We are good for now…

We are good for now…

Amar Shah

by Amar Shah, CFA, CFP®

Founder & CIO, Client First Capital

Key takeaways:

1. Growth stabilizing towards 4%
2. Rate of change in inflation nears peak
3. Our concerns about fed tapering into a slowdown

investments during infaltion

An overview of the current environment:

Firstly, Happy New Year! As we head into 2022, it is hard to believe that we have been living with Covid for over two years. I hope we are starting a new chapter in the Covid story. Inflation still does not seem to be the hot conversation topic for investment news. We believe that we have started to hit the peak cycle in the rate of change with respect to inflation. The rate of change of inflation will start to decline but the absolute numbers will be high; for example, inflation moving from 5% to 4% is a sizeable percentage drop but the ending outcome at a 4% inflation rate is still a relatively high rate. Especially, considering we have been at a roughly 2% inflation rate since even before the great financial crisis. We also believe that growth looks to stabilize specifically due to two factors: (i) a very strong labor market and (ii) supply chain catching up to demand.

Our investment process:

Fundamentally, our investment portfolios are built on BlackRock’s long-term asset allocation models coupled with our risk management framework. Our risk management process is built on growth, inflation, and policy decisions. Tracking these variables allows us to position assets with the highest risk-adjusted returns. Specifically, we are tracking the rate of change between GDP and inflation. Let’s dive into some of the data and take a deeper look at growth, inflation, and policy.

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Looking at growth – The rate of change in growth per our model looks to have growth stabilizing towards 4% year over year. Stable growth is good for investments. Growth has been powered by the consumer spending capacity increasing as illustrated by an all-time high in ISM Services at 69.10. Job openings remain high and demand for qualified labor continues to grow. Because of this increased demand, wages continue to grow thereby increasing consumer discretionary spending. In addition, growth will continue given the resolution of covid related supply chain issues. We are starting to see a decrease in the time between invoices and fulfillment. Assuming these trends continue, we forecast that GDP numbers will remain strong throughout 2022.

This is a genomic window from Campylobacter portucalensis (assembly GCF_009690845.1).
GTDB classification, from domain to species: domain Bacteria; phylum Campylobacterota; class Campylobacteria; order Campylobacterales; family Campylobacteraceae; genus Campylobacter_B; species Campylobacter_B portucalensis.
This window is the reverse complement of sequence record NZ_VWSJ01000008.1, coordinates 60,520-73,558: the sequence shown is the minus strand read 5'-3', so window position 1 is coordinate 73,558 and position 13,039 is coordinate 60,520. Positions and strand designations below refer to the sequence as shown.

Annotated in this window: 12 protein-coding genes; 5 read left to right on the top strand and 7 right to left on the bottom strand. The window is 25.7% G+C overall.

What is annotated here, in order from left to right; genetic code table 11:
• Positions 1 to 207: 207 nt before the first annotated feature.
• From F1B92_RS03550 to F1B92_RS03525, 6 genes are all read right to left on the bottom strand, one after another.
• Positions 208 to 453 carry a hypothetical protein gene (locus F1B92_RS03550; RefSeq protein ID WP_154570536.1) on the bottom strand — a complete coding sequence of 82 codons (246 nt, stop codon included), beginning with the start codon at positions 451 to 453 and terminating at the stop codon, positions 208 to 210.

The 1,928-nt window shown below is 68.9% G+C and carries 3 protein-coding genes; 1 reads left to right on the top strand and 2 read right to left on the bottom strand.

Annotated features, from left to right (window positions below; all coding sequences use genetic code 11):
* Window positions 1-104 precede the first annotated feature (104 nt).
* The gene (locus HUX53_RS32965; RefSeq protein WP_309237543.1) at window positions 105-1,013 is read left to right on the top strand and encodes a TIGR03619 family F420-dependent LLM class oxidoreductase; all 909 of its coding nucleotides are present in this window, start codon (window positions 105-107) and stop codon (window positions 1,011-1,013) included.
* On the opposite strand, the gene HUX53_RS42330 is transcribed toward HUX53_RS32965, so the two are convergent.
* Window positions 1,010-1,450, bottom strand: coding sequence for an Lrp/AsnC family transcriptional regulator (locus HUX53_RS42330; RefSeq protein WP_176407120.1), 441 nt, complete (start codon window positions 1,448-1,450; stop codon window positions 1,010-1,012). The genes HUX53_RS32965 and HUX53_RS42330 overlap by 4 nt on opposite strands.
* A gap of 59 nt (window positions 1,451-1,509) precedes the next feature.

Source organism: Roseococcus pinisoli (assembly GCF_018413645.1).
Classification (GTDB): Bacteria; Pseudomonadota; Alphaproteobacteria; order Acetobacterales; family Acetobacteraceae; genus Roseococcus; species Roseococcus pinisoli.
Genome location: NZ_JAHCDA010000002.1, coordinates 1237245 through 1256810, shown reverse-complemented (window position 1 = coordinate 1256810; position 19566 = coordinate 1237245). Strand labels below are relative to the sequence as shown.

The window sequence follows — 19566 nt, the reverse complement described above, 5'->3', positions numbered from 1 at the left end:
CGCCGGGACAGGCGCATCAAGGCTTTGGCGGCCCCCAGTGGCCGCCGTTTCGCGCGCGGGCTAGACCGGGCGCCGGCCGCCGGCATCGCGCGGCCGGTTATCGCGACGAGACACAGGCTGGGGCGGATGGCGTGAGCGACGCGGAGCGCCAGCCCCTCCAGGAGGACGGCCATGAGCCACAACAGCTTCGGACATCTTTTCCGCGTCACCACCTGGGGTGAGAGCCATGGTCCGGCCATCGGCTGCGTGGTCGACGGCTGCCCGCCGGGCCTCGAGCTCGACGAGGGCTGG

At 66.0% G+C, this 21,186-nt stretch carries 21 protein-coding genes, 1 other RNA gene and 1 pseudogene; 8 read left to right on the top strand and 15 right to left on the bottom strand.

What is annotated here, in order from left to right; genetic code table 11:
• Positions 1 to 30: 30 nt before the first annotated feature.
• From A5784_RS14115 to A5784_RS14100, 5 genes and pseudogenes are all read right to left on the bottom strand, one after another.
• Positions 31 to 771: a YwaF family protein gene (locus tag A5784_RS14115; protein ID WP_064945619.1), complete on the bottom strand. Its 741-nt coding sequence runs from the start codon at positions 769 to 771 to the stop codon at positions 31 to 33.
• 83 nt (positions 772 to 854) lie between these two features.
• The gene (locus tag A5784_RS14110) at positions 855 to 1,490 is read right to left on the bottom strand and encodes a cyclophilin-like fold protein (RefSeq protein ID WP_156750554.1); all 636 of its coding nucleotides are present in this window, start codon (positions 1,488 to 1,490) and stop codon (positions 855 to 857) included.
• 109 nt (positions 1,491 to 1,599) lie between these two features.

Looking at inflation – We still believe inflation will continue to be a main theme going forward yet the rate of change has peaked, meaning things will still get more expensive, just not as fast. The 4th quarter 2021 numbers that are coming in now have already started to support our view. No one knows when the peak will occur, but we are fairly certain it is happening now. The largest components of inflation are shelter and wage growth. Although inflation associated with shelter and wages will continue to remain strong, central banks are looking towards policy rate increases to mitigate inflation supporting our view that inflation will continue albeit not as strong as in 2021. Lastly, there has been a drastic decline in commodity prices over the last several weeks that will lead to decrease cost for everything that is manufactured.

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Looking at Policy – It is important to note that the Fed has created the conditions that we are in today by printing and creating more and more dollars, increasing the money supply in the economy. The increased money supply in turn raises prices for everything from bread to cars and equities to real estate. Low interest rates have also fueled a demand for assets which we believe will eventually result in asset bubbles. Further, low rates cause individuals to take on higher levels of leverage causing valuation bubbles in an over-heated market. If you look at the picture above, you will see the size of home mortgages have continually increased year over year. House values have skyrocketed and made owning a home in your current location very difficult or very expensive relative to 10 years ago. The Fed has stated multiple times that they are looking to exit the money printing business. but exactly how they do that is anyone’s guess.

The Big Risk

The ending of pandemic-related benefits is the biggest risk to growth in the coming year. And the fiscal math doesn’t add up. In 2022 in the second quarter when most of the benefits roll off, by using the CBO baseline projections, you will see a drop of 1.3 trillion dollars in federal spending. This is a big deal. No one knows how this will be navigated or if BBB comes back into the picture. But if the Fed has a misstep, they definitely have fewer tools than they did in years past. This could cause high-risk assets to suffer large losses as investors flee to safety.

Upcoming Changes

If you want to know how we are adjusting our portfolios to help our clients reach their goals, please reach out to us. We would be happy to review at no-cost your current portfolio. We outline key risk and different economic impacts to a portfolio and contrast it to economic data. Our hope is that you will see the quality work that we do and give us a chance to help your overall situation. If you are interested, please feel free to contact us at info@clientfirstcap.com or by filling out our contact form.